Chief's Corner: CMSgt Kevin Lambert

  • Published
  • By Chief Master Sgt. Kevin Lambert
  • Space Base Delta 1

I grew up in a small town in Gallup, New Mexico, as the youngest of seven children. After graduating high school, I moved to Maryland to start college and work a couple different jobs until I decided to join the U.S. Air Force in 1998.

On the morning of Sept. 11, 2001, at my first assignment, I sat in the Schriever Air Force Base dining facility when the tragic events unfolded. Everyone was left in a state of devastation, but also with a renewed drive to serve.

Twenty years had passed, and I found myself back in that very same dining facility on the 20th anniversary of 9/11; this time, as a chief master sergeant. I was thankful for the opportunity to serve in the same squadron that I had as an Airman Basic.

Although many of us join the military for a variety of reasons, we all should take the time to think about what it means to serve in the military. As I sat eating breakfast that morning, after 20 years of service, I reflected on why I chose to serve and how I’ve grown as an Airman.

My first piece of advice would be to always have a leadership philosophy regardless of your rank or position. We are all leaders in our own right – having a leadership philosophy not only gives us something to work toward, but it also holds us accountable to what we aspire to be. I created my leadership philosophy based off another chief’s advice a long time ago. He told me to give before you take. This philosophy not only builds trust between the people, but it also helps leaders to be servant from the beginning of any relationship.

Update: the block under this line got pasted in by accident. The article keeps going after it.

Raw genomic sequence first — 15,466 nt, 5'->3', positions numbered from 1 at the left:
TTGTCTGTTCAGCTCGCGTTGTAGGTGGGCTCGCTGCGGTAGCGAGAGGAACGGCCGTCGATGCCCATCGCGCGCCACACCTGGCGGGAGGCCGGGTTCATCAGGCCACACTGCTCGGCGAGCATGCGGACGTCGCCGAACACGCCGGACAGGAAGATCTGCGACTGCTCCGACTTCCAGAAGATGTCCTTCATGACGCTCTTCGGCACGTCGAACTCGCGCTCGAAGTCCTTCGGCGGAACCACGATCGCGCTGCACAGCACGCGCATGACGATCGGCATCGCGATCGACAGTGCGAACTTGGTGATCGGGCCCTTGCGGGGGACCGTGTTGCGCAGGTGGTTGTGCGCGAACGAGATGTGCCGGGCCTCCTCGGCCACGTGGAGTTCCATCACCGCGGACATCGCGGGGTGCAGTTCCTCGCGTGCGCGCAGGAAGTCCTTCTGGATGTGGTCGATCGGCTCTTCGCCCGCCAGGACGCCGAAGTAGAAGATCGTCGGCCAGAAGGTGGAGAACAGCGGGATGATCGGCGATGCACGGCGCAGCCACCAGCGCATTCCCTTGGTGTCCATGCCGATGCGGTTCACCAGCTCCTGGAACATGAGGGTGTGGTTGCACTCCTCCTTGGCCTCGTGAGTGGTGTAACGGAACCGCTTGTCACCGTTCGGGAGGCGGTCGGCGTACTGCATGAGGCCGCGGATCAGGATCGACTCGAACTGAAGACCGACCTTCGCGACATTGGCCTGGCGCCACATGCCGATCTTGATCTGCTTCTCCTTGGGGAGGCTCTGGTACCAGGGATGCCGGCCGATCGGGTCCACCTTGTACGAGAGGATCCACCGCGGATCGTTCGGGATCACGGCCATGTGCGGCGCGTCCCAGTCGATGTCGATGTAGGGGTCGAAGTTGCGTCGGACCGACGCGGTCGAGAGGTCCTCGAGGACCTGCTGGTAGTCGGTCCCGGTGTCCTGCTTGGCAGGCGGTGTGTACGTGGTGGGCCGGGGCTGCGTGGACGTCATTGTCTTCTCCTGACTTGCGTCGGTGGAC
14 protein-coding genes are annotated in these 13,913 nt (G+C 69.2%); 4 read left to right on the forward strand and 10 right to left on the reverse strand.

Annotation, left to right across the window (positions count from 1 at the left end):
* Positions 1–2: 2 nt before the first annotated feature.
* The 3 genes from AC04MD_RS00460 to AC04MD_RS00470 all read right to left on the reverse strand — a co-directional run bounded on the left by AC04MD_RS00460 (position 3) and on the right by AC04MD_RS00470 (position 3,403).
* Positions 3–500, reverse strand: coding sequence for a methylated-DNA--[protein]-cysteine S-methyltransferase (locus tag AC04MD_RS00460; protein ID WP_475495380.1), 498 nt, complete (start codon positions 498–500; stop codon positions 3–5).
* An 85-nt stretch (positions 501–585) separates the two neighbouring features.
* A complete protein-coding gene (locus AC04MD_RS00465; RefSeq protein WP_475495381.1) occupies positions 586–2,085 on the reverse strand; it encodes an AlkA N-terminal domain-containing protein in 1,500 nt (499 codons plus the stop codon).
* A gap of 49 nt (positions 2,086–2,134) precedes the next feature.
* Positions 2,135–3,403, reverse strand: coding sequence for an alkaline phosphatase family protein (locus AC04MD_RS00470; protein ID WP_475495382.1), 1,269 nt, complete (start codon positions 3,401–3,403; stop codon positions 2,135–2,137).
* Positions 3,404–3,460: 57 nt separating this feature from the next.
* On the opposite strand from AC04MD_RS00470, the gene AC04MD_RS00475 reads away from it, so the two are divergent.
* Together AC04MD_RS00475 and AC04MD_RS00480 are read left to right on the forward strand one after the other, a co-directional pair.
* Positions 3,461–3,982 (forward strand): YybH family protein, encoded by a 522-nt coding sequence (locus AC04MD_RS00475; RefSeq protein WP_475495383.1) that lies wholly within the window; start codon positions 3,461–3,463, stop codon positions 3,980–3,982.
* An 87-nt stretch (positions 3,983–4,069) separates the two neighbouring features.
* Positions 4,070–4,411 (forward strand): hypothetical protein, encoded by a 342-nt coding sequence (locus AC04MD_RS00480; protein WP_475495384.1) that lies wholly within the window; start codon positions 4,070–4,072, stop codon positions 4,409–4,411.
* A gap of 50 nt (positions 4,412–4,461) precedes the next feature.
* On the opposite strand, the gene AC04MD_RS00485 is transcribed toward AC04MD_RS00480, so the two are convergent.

We, as servant leaders, should focus on developing our force by looking for learning opportunities and encouraging others to become better versions of themselves, every day. We should also make it a priority to look for opportunities to highlight people’s efforts. When people go the extra mile to get the job done, recognizing their efforts reinforces their good work ethic.

The second piece of leadership advice I would give is to be your own person. This creates the diversity we need to see things from a different perspective. The military lifestyle is very fast paced and sometimes pushes us out of the present. Sometimes the present is the best place to be, and we miss out on it because we are rushing to the next best thing.

A couple years back, a technical sergeant read a poem at his going-away, and it really put things into perspective for me. I hope you find this poem as valuable as I do:


New York is three hours ahead of California, but that does not make California slow.

Someone graduated at the age of 22, but waited five years before securing a good job.

Someone became a CEO at 25 and died at 50 while another became CEO at 50 and lived to 90 years.

Someone is single while someone else got married.

Someone retired at 55 while someone else started their career at 70.

Everyone in this world works based on their time zone.

People around you might seem to be ahead of you, and some might seem to be behind you, but everyone is running their own race; in their own time.

Do not envy them and do not mock them. They are in their own time zone, and you are in yours.

Life is about waiting for the right time to act so relax, you’re not late and you’re not early.

You are very much on time.



I now take the time to enjoy the moment while preparing for the future. As a chief, a father and husband. My final advice to you is run your own race.